Strength can be defined as ability to resist change. One of the most valuable properties of the concrete is its strength. Strength is most important parameter that gives the picture of overall quality of concrete. Strength of concrete usually directly related to cement paste. Many factors influence the rate at which the strength of concrete increases after mixing. Before coming toward the factors that influence the strength gain of concrete, it is important to have concept of these terminologies:
Hardening is the process of growth of strength. This is often confused with 'setting' but setting and hardening are not the same.
Setting is the stiffening of the concrete after it has been placed. Hardening may continue for weeks or months after the concrete has been mixed and placed.
Factors affecting strength gain & rate of strength gain of concrete
Voids in concrete can be filled with air or with water. Broadly speaking, the more porous the concrete, the weaker it will be. Probably the most important source of porosity in concrete is the ratio of water to cement in the mix, known as the 'water to cement' ratio.
This is defined as the mass of water divided by the mass of cement in a mix. The water/cement ratio may be abbreviated to 'w/c ratio' or just 'w/c'. In mixes where the w/c is greater than approximately 0.4, all the cement can, react with water to form cement hydration products. At higher w/c ratios it follows that the space occupied by the additional water above w/c = 0.4 will remain as pore space filled with water, or with air if the concrete dries out.
Consequently, as the w/c ratio increases, the porosity of the cement paste in the concrete also increases. As the porosity increases, the compressive strength of the concrete will decrease.
Soundness of aggregate
If the aggregate in concrete is weak, the concrete will also be weak. Rocks with low strength, such as chalk, are clearly unsuitable for use as aggregate.
Aggregate paste bond
The compactness of the bond between the paste and the aggregate is critical. If there is no bond, the aggregate effectively represents a void & voids are a source of weakness in concrete.
Many parameters relating to the composition of the cement constituents and their proportions in the cement can affect the rate of strength gain and the final strength achieved. These include:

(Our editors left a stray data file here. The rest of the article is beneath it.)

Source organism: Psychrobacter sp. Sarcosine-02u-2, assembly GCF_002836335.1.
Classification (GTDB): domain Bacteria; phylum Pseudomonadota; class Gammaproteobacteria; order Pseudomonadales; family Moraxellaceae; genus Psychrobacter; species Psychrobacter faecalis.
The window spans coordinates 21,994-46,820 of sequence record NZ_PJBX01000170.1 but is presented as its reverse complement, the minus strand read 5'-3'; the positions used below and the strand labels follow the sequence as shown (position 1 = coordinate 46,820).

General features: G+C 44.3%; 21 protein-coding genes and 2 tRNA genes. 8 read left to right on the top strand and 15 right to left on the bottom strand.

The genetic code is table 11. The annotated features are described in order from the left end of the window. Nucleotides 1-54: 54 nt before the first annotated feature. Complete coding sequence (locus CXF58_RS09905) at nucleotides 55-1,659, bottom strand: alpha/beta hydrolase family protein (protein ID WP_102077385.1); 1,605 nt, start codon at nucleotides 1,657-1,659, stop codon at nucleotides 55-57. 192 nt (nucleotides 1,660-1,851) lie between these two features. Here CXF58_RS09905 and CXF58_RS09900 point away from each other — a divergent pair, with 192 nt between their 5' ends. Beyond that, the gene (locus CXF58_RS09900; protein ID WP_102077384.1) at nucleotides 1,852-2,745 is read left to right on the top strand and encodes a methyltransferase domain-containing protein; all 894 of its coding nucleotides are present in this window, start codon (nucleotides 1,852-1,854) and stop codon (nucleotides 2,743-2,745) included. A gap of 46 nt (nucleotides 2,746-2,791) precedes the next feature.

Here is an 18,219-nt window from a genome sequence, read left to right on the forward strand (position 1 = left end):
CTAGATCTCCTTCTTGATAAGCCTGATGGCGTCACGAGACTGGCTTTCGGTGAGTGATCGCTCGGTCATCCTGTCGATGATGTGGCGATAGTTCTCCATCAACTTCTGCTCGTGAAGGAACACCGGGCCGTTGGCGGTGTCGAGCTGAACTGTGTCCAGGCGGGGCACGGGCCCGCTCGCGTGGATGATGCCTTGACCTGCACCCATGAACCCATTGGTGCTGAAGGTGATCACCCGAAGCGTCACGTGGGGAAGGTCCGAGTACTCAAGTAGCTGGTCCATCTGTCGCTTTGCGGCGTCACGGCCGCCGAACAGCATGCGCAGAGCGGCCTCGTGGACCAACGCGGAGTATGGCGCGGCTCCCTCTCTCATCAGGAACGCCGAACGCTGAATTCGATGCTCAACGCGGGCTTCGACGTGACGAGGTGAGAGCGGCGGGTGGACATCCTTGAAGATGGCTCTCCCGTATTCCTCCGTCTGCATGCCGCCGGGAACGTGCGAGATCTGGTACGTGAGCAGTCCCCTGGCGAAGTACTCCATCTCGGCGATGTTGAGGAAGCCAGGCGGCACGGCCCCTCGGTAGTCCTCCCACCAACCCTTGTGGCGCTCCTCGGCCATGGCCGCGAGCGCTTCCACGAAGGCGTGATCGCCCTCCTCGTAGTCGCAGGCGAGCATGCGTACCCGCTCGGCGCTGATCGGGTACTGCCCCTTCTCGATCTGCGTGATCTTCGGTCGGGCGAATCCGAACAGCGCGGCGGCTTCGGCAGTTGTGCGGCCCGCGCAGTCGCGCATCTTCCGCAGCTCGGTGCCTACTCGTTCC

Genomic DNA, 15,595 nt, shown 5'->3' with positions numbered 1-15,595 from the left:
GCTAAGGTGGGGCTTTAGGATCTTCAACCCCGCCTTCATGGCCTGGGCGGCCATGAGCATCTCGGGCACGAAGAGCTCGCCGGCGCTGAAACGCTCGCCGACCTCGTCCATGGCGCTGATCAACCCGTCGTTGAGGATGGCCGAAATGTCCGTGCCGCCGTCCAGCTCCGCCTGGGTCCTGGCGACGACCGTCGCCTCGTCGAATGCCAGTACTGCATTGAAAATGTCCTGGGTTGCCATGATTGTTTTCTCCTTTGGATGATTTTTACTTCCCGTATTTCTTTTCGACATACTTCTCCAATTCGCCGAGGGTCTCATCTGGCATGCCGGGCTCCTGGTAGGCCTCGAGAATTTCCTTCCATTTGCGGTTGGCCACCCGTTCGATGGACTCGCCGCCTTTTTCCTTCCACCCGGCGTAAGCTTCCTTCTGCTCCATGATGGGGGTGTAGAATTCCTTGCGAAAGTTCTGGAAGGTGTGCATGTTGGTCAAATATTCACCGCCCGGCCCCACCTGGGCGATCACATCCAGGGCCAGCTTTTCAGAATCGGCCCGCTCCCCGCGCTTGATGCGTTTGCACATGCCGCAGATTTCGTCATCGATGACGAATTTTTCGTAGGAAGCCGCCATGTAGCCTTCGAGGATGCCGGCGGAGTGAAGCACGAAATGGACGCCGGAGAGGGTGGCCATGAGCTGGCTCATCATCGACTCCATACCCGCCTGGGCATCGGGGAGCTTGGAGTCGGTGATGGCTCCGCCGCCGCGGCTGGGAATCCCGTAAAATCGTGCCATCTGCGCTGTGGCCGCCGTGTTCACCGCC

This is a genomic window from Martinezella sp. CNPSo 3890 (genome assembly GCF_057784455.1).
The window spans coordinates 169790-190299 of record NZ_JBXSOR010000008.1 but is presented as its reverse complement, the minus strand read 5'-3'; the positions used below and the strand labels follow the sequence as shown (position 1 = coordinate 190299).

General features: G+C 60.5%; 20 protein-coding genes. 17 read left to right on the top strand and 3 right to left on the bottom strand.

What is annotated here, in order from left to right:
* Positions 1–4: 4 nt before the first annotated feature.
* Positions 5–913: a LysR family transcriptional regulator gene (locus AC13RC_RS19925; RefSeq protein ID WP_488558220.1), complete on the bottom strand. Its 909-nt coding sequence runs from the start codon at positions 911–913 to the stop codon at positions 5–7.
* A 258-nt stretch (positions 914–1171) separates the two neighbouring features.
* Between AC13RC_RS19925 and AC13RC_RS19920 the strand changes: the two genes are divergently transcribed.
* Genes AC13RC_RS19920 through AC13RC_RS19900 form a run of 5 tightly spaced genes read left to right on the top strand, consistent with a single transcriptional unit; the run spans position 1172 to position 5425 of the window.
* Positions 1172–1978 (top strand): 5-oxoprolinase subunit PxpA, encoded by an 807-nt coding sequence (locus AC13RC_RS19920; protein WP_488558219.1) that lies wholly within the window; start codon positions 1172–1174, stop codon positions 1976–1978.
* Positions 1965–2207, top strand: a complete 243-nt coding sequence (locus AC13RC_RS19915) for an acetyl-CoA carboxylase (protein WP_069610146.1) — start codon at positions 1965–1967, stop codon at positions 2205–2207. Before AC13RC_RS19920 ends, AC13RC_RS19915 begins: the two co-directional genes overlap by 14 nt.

- Alite content (Tri-Calcium silicates) & Belite contents (Di-calcium silicates)
- Alite & belite reactivity
- Sulfate contents
Alite is the most reactive cement mineral that contributes significantly to concrete strength. More Alite should give better early strengths ('early' means up to about 7 days).
Sulfate in cement, both the clinker sulfate and added gypsum, retards the hydration phase. If there is insufficient sulfate, a flash set (rapid hardening of freshly mixed cement paste with noticeable heat evolution) may occur. on the other hand too much sulfate contents can cause false-setting(rapid hardening of freshly mixed cement paste with minimum heat evolution)
Some physical parameters of cement also play role in strength gain of concrete like Cement surface area and particle size distribution.
Fineness is often expressed in terms of total particle surface area. More fine is cement; greater will be its hydration rate. Particle size distribution is also very important prospect in strength gain of concrete. Cement with very finely-ground gypsum and clinker particles results in slower hydration.
Tests To Determine The Strength Gain & Rate of Strength Gain Of Concrete
In concrete practice the strength of concrete is characterized by the 28 day value and some other properties are also related to the 28 day strength. After 28 days, different tests are usually performed to determine the strength gain of the concrete. These are as under:
For Strength Gain:
Compressive Strength Test
- Cylinder test
- Cube test
Tensile Strength Test
Split cylinder test
Flexural Strength Test
- Two point loading test
- Three point loading test
Rate of strength gain of concrete:
To determine the rate of gain of strength of concrete, there is a need to select period shorter than 28 day, as 28 day is considered to be the reference time. In concrete practice, it is accepted that after 28 days concrete usually gains most of its strength. Strength determined at an early stage say after 7th day of placing of concrete can be compared to strength determined after 28 days, which is considered to be the reference time. In this way, rate of gain of strength of concrete can be determined.